R. R. Kincaid, Ph.D., Asso. Plant Pathologist
J. D. Warner, M.S., Agronomist
Jesse Reeves, Farm Superintendent
CITRUS STATION, LAKE ALFRED
A. F. Camp, Ph.D., Horticulturist in Charge
John H. Jefferies, Superintendent
Michael Peech, Ph.D., Soils Chemist
B. R. Fudge, Ph.D., Associate Chemist
W. L. Thompson, B.S., Asst. Entomologist
W. W. Lawless, B.S., Asst. Horticulturist
EVERGLADES STATION, BELLE GLADE
J. R. Neller. Ph.D., Biochemist in Charge
J. W. Wilson, Se.D., Entomologist
F. D. Stevens, B.S., Sugarcane Agronomist
Thomas Bregger, Ph.D., Sugarcane
Physiologist
Jos. R. Beckenbach, Ph.D., Asso. Horticul.
Frederick Boyd, Ph.D., Asst. Agronomist
G. R. Townsend, Ph.D., Asso. Plant Path.
R. W. Kidder, B.S., Animal Husbandman
W. T. Forsee, Ph.D., Asst. Chemist
B. S. Clayton, B.S.C.E., Drainage Engineer'
SUB-TROPICAL STATION, HOMESTEAD
W. M. Fifield, M.S., Asst. Horticulturist
S. J. Lynch, B.S.A., Asst. Horticulturist
Geo. D. Ruehle, Ph.D., Asso. Plant Pathologist
W. CENTRAL FLA. STA, BROOKSVILLE
W. F. Ward. M.S., Asst. An. Husbandman
in Charge2

FIELD STATIONS
Leesburg
M. N. Walker, Ph.D., Plant Pathologist in
Charge
K. W. Loucks, M.S., Asst. Plant Pathologist
C. C. Goff, M.S., Assistant Entomologist
Plant City
A. N. Brooks, Ph.D., Plant Pathologist
R. N. Lobdell, M.S., Asst. Entomologist
Cocoa
A. S. Rhoads, Ph.D., Plant Pathologist
Hastings
A. H. Eddins, Ph.D., Plant Pathologist
Monticello
Samuel O. Hill, B.S., Asst. Entomologist'
Bradenton
David G. Kelbert, Asst. Plant Pathologist
Sanford
R. W. Ruprecht, Ph.D., Chemist in Charge,
Celery Investigations
W. B. Shippy, Ph.D., Asso. Plant Pathologist
Lakeland
E. S. Ellison, Meteorologist2
B. H. Moore, A.B., Asst. Meteorologist'

'Head of Department.
'In cooperation with U.S.D.A.
'On leave.









DOWNY MILDEW (BLUE MOLD)

OF TOBACCO

RANDALL R. KINCAID and W. B. TISDALE


CONTENTS
PAGE
DESCRIPTION OF THE DISEASE ... ..... --... ............ .... ...... 4
RELATION OF THE WEATHER TO DOWNY MILDEW ............................... 7
NAMES AND HOSTS OF DOWNY MILDEW ................. ... ....... ......... 11
DESCRIPTION AND LIFE HISTORY OF THE FUNGUS ............................... 11
SURVIVAL OF DOWNY MILDEW ........... ......... ................................. 12
CONTROL MEASURES .....................-....... ....... ............ 14
Control in plant beds .............. ....... ......... ..................... 14
Control on cigar-wrapper tobacco in the field ............................ 27
Breeding for resistance ........ .. .... .... .-............... 27
LITERATURE CITED .................. .......... .. ......... ....................................... 28


INTRODUCTION

Downy mildew (blue mold) of tobacco in Florida is primarily
a disease of seedlings in the plant bed. In Australia it has
been considered the most serious of all tobacco diseases for
almost a half century. It first appeared in Florida in 1921, but
a disease similar to it, if not the same, was observed previously
in the western part of the United States. After 1921 it was
not seen again in Florida until 1931, when there was a general
outbreak of the disease that spread up the East Coast to North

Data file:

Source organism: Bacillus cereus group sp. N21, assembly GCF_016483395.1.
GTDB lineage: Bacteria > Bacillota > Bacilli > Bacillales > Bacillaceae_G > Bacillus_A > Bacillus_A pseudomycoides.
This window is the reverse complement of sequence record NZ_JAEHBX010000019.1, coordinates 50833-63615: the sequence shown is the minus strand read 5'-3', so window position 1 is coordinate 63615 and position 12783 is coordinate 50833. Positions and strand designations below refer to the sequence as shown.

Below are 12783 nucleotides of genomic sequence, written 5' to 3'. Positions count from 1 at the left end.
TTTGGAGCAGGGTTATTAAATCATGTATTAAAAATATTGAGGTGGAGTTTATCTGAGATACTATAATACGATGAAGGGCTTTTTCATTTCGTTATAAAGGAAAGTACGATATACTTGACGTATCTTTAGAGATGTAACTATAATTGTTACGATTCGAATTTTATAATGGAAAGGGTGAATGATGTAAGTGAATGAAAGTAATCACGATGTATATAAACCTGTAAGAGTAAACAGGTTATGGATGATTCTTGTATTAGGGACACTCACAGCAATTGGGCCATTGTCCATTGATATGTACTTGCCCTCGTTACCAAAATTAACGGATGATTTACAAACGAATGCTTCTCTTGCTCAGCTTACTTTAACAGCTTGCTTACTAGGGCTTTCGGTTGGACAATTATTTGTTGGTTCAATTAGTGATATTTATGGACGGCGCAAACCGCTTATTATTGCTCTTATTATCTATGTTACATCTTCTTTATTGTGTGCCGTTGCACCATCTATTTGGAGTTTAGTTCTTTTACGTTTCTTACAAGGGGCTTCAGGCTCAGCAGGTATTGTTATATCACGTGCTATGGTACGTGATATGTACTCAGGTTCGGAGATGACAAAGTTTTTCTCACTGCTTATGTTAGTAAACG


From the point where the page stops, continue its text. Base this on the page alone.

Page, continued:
Carolina and Virginia. Since that time it has been more or
less prevalent every year. One cannot predict very long in ad-
vance how serious it may become, and therefore its appearance
each year causes much apprehension for the outcome of the
current crop. In 1932 and 1937 serious losses of plants and
considerable delay in transplanting were incurred. In other
years losses have been due to the use of inferior plants and the
extra cost of preparing the additional plant bed space necessary
to insure an ample supply of plants.
It is the purpose of this bulletin to present a description of
downy mildew, the fungus which causes it, some factors known
to influence its severity, and the methods that have been fonmd
to date for its control, especially those that may be practical
for use under Florida conditions.









DOWNY MILDEW (BLUE MOLD)

OF TOBACCO

RANDALL R. KINCAID and W. B. TISDALE


CONTENTS
PAGE
DESCRIPTION OF THE DISEASE ... ..... --... ............ .... ...... 4
RELATION OF THE WEATHER TO DOWNY MILDEW ............................... 7
NAMES AND HOSTS OF DOWNY MILDEW ................. ... ....... ......... 11
DESCRIPTION AND LIFE HISTORY OF THE FUNGUS ............................... 11
SURVIVAL OF DOWNY MILDEW ........... ......... ................................. 12
CONTROL MEASURES .....................-....... ....... ............ 14
Control in plant beds .............. ....... ......... ..................... 14
Control on cigar-wrapper tobacco in the field ............................ 27
Breeding for resistance ........ .. .... .... .-............... 27
LITERATURE CITED .................. .......... .. ......... ....................................... 28


INTRODUCTION

Downy mildew (blue mold) of tobacco in Florida is primarily
a disease of seedlings in the plant bed. In Australia it has
been considered the most serious of all tobacco diseases for
almost a half century. It first appeared in Florida in 1921, but
a disease similar to it, if not the same, was observed previously
in the western part of the United States. After 1921 it was
not seen again in Florida until 1931, when there was a general
outbreak of the disease that spread up the East Coast to North
Carolina and Virginia. Since that time it has been more or
less prevalent every year. One cannot predict very long in ad-
vance how serious it may become, and therefore its appearance